Mahima Datla: The Hyderabad woman behind India’s upcoming COVID-19 vaccine Corbevax

The Government of India has placed an order to procure 30 crore doses of Corbevax. It is said to be India’s cheapest COVID-19 vaccine.

Mahima Datla: The Hyderabad woman behind India’s upcoming COVID-19 vaccine Corbevax
Mahima Datla has played a major role in Biological E company's growth as a vaccine producer. (PC:ANI)

Biological E, a Hyderabad-based company, is manufacturing a new COVID-19 vaccine called Corbevax. The Government of India has placed an advanced order for 30 crore doses of the Corbevax vaccine. Mahima Datla, Managing Director and CEO of Vaccines and Branded Formulations has played a major role in the company’s growth as a vaccine producer.

Who is Mahima Datla?

Mahima Datla is a Business Administration graduate from UK’s Webster University. She hesitantly joined the family business claiming it would look good on her resume. Datla has been part of Biological E for the past 20 years and currently, she is the Managing Director of the company. The 43-year-old during an interview to a leading daily said she had never planned to join the company. She said her motivation to join the pharma giant was the company’s aim of supplying life-saving vaccines and medicines to rural and poor parts of the country. Her father, the late Vijay Kumar Datla was the chairman and Managing Director of Biological E. The pharma company was started by her grandfathers in 1948. When Mahima joined the company, vaccines were contributing only 10% to the company’s revenue. Now, vaccines are contributing 80% of the company’s revenue. The company supplied Hepatitis B vaccines to the Government of India after the Centre decided to vaccinate people under the universal Immunization program for Hepatitis B.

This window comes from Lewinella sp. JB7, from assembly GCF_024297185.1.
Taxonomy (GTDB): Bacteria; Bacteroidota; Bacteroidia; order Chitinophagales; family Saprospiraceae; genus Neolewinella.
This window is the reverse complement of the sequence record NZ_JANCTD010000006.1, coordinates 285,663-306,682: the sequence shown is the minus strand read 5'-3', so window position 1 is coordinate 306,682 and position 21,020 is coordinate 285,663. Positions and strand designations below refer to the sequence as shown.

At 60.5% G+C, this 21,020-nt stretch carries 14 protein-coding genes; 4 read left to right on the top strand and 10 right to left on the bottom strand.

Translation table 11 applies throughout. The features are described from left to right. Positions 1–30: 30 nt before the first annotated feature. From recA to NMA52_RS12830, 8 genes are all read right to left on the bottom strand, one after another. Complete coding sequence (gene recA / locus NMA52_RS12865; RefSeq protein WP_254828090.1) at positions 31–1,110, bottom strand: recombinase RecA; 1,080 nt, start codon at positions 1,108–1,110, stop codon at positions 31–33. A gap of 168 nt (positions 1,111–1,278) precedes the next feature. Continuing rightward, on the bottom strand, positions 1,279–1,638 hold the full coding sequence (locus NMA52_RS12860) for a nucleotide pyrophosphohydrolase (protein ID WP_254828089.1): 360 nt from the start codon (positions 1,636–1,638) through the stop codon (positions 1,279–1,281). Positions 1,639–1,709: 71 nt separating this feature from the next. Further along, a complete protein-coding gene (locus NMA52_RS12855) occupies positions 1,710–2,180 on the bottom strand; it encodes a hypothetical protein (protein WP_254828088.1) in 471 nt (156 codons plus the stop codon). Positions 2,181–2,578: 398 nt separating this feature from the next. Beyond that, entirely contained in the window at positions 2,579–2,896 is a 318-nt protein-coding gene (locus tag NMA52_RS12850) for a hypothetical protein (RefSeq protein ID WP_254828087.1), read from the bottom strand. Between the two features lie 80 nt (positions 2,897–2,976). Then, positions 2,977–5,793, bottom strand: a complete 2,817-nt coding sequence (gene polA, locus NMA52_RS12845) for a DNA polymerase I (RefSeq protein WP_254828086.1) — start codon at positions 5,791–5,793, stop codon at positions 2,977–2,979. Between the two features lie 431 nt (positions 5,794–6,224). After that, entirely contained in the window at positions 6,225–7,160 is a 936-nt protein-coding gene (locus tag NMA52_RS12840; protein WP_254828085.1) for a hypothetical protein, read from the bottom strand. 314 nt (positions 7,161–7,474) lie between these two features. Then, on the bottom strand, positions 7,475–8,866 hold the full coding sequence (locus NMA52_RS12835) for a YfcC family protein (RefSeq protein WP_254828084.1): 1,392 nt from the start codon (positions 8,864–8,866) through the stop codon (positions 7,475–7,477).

Mahima Datla has played a leading role in developing the Corbevax vaccine. She was also part of the development of other vaccines and treatments.

How does the Corbevax vaccine work?

Corbevax vaccine is made of spiked protein of the SARS-CoV 2 virus. The spike protein of the virus interacts with cells in the human body and generates an immune response. Corbevax is not harmful to the human body as it contains only the protein, not the virus.

The vaccine showed promising results during the phase 1 and phase 2 trials. The Central Drugs Standard Control Organization has given permission for the phase 3 trials following intensive research since November 2020.